Colonic information

Clear punctuation and compound constructions in titles give research papers an immediate visual impact, says James Hartley

February 28, 2008

One of the more imaginative suggestions recently for improving citation counts under the research excellence framework has been to use more colons in the titles of papers, but there is no evidence to suggest that such articles are more highly cited than those without them. Not in my research, anyway.

However, there are some intriguing findings about the use of colonic titles. Here are just four:

  • The numbers of titles containing colons has been increasing over time in all disciplines;
  • More authors in the arts and social sciences (often more than 50 per cent) employ colonic titles than do authors in the sciences (about 20 per cent or less);
  • There are also differences in the use of colons within the sciences themselves (see Table 1);
  • Single authors use colonic titles more than do pairs or groups of authors, until the numbers get quite large, for example, 12 or more (see Table 1)

Why are there these disciplinary differences? Possibly it is because the acceptance rates for submissions are higher in the sciences than in the social sciences. Authors in the sciences don't have to compete so much with one another, whereas those in the social sciences have to make their titles stand out more to catch an editor's eye. Or is it because natural scientists disown frivolity?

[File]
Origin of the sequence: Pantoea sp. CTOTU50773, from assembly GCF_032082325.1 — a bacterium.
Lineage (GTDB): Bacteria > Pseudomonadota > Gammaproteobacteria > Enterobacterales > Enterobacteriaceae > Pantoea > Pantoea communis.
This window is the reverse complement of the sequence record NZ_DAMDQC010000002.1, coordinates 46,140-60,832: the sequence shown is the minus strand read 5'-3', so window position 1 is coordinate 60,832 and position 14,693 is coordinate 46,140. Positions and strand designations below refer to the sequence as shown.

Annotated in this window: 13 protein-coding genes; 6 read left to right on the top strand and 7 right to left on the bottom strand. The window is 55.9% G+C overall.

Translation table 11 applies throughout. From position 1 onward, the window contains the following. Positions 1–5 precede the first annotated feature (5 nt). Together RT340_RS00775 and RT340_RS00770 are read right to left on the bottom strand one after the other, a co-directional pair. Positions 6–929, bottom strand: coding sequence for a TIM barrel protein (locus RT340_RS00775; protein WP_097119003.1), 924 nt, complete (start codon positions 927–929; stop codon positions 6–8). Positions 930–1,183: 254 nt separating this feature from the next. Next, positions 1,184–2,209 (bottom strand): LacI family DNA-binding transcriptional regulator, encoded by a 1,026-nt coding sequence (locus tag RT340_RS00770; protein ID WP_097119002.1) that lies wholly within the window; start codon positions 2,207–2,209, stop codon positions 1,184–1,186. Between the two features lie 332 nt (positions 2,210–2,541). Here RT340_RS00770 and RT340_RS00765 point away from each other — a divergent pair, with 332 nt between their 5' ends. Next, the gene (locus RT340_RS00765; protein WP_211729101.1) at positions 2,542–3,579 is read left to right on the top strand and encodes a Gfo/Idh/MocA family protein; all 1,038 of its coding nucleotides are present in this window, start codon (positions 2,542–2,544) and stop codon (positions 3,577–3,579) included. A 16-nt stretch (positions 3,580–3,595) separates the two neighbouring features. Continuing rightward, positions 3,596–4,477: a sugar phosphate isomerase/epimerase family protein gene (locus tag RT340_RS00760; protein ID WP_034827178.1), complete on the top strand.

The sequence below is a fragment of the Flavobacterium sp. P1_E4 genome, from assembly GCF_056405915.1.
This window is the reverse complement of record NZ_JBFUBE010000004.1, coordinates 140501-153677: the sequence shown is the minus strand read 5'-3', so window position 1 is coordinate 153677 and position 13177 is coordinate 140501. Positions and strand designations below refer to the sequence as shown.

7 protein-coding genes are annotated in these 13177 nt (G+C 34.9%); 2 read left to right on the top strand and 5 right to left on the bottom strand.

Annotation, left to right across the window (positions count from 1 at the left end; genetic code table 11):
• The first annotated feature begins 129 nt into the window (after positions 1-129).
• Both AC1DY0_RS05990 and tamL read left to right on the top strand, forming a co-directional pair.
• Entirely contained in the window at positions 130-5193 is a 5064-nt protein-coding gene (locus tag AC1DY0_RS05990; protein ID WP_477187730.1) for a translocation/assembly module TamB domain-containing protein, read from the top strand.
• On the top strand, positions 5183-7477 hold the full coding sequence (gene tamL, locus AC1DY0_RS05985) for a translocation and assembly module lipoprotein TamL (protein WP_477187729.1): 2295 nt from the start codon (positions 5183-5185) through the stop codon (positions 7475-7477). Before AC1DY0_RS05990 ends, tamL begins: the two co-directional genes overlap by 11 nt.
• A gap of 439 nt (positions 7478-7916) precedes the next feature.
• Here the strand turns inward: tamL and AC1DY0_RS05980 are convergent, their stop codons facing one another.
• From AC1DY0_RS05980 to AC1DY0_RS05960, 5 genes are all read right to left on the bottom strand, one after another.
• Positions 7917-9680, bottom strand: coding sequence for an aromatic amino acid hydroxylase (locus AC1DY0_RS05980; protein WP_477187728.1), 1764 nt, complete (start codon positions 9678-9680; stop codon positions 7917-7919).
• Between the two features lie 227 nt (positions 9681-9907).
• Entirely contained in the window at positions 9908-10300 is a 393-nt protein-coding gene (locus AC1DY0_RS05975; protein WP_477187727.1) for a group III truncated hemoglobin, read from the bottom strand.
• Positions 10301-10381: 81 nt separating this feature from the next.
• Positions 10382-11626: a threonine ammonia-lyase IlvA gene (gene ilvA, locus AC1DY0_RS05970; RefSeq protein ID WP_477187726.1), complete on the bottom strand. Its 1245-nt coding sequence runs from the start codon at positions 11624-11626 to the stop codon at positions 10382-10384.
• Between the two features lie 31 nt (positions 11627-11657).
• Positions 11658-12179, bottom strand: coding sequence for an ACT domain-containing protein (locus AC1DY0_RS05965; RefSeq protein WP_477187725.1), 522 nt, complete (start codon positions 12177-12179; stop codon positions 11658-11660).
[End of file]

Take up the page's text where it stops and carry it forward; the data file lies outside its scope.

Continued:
A compound construction for a title (for example, one with colons) allows authors to attract and to inform the reader more easily about the contents of their papers than does a full-sentence construction (one without a colon or a break). Text that attracts - "Lifting the veil on the viva" - and text that informs - "A study of 100 postgraduate students" - can be balanced around a colonic fulcrum. Normally attraction comes first, but not always.

The dual roles of attracting and informing can be seen more clearly in the titles of conference keynotes. Whereas 40 per cent of the conventionally delivered papers at the British Psychological Society's annual conferences (2003-05) were written in the colonic form, more than 50 per cent of the keynotes had colonic titles.

Authors use colons to help clarify the meanings of their titles, and this aids the readers' comprehension and recall. Uninformative titles can be made more explicit by using a colon and more exact writing. For example, compare the following.

  • Original title: "Students' perspectives on constructivist learning";
  • First revision: "Constructivist learning in higher education: students' perspectives";
  • Second revision: "Constructivist learning in higher education: eight student interviews".

Few postgraduate or undergraduate students are taught how to write effective titles. Students need to be more aware of the strengths and weaknesses of different formats. Table 2 shows some titles for projects submitted by undergraduate psychology students, and some suggested revisions. Note how poor some of these original titles are - and how they can be improved by the use of colons, or a break of some kind.

Table 2. Titles used by students

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